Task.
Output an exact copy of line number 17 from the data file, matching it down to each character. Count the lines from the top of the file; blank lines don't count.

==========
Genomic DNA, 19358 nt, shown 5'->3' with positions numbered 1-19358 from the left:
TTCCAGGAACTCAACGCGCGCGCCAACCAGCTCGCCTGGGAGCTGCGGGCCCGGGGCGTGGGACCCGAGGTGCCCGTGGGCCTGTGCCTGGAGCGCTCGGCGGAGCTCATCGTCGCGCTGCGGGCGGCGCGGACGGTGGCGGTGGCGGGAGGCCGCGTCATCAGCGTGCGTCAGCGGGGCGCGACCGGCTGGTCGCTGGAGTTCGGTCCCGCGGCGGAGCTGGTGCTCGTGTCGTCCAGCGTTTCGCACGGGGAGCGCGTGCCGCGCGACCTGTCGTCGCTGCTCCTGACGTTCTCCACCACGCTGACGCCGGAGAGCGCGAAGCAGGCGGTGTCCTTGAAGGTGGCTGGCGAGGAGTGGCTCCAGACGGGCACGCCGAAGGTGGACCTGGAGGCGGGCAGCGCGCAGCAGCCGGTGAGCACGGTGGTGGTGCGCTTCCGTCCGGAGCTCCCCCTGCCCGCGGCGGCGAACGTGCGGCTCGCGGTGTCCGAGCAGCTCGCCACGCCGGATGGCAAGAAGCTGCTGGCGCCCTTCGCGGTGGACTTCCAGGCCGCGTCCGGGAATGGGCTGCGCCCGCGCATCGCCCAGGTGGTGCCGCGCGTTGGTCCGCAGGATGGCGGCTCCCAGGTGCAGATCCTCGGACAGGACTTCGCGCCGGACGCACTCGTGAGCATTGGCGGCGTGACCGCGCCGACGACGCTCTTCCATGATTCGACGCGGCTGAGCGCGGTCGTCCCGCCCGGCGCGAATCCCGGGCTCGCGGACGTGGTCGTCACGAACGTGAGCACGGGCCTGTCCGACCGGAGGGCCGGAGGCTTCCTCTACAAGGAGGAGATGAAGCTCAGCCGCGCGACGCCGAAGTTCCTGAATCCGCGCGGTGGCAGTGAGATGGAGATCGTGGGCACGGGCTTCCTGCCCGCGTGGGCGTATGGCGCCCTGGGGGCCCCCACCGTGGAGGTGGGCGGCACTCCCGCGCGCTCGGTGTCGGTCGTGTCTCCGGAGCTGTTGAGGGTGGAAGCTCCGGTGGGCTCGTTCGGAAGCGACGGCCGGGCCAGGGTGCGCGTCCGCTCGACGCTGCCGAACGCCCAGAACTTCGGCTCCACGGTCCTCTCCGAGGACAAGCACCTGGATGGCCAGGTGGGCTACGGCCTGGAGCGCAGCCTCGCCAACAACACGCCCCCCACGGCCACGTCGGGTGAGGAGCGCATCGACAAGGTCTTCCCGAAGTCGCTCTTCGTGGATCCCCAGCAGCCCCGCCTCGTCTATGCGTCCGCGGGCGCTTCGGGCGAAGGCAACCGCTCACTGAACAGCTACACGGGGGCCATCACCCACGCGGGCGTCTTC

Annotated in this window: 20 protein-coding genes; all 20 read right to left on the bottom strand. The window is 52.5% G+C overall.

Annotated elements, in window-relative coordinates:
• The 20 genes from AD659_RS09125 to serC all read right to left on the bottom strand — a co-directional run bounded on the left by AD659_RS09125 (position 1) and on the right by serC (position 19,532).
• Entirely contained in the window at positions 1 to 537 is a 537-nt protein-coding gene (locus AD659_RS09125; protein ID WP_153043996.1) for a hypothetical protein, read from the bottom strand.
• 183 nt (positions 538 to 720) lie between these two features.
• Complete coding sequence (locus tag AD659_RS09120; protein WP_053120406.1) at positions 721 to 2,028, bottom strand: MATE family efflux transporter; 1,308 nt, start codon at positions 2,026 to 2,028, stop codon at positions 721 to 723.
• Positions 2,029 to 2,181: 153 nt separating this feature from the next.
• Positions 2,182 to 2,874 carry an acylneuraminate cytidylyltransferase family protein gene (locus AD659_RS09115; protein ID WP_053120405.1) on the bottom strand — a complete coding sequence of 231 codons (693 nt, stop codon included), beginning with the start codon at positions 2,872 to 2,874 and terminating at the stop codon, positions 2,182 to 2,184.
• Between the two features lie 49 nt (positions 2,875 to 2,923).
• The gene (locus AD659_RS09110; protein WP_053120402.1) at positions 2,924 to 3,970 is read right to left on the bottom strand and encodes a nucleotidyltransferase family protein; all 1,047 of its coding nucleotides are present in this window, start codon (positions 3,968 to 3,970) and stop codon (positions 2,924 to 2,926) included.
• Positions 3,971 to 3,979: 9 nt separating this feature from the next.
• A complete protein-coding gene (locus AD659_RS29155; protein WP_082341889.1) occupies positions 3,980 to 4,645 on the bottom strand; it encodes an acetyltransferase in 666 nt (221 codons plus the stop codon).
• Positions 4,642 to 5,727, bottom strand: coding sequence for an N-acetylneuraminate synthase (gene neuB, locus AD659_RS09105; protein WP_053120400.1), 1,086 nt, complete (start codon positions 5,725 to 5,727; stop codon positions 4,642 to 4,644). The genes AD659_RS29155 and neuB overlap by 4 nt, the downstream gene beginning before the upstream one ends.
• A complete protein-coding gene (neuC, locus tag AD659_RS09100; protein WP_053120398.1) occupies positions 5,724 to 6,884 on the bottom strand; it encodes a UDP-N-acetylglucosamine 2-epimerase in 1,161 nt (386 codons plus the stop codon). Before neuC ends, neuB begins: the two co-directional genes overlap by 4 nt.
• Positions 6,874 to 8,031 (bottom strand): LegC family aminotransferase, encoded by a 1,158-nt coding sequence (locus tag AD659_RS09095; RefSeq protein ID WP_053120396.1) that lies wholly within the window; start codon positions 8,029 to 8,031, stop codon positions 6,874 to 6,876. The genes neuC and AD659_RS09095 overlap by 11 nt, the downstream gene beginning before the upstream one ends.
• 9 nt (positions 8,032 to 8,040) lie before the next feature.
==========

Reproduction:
• Positions 6,874 to 8,031 (bottom strand): LegC family aminotransferase, encoded by a 1,158-nt coding sequence (locus tag AD659_RS09095; RefSeq protein ID WP_053120396.1) that lies wholly within the window; start codon positions 8,029 to 8,031, stop codon positions 6,874 to 6,876. The genes neuC and AD659_RS09095 overlap by 11 nt, the downstream gene beginning before the upstream one ends.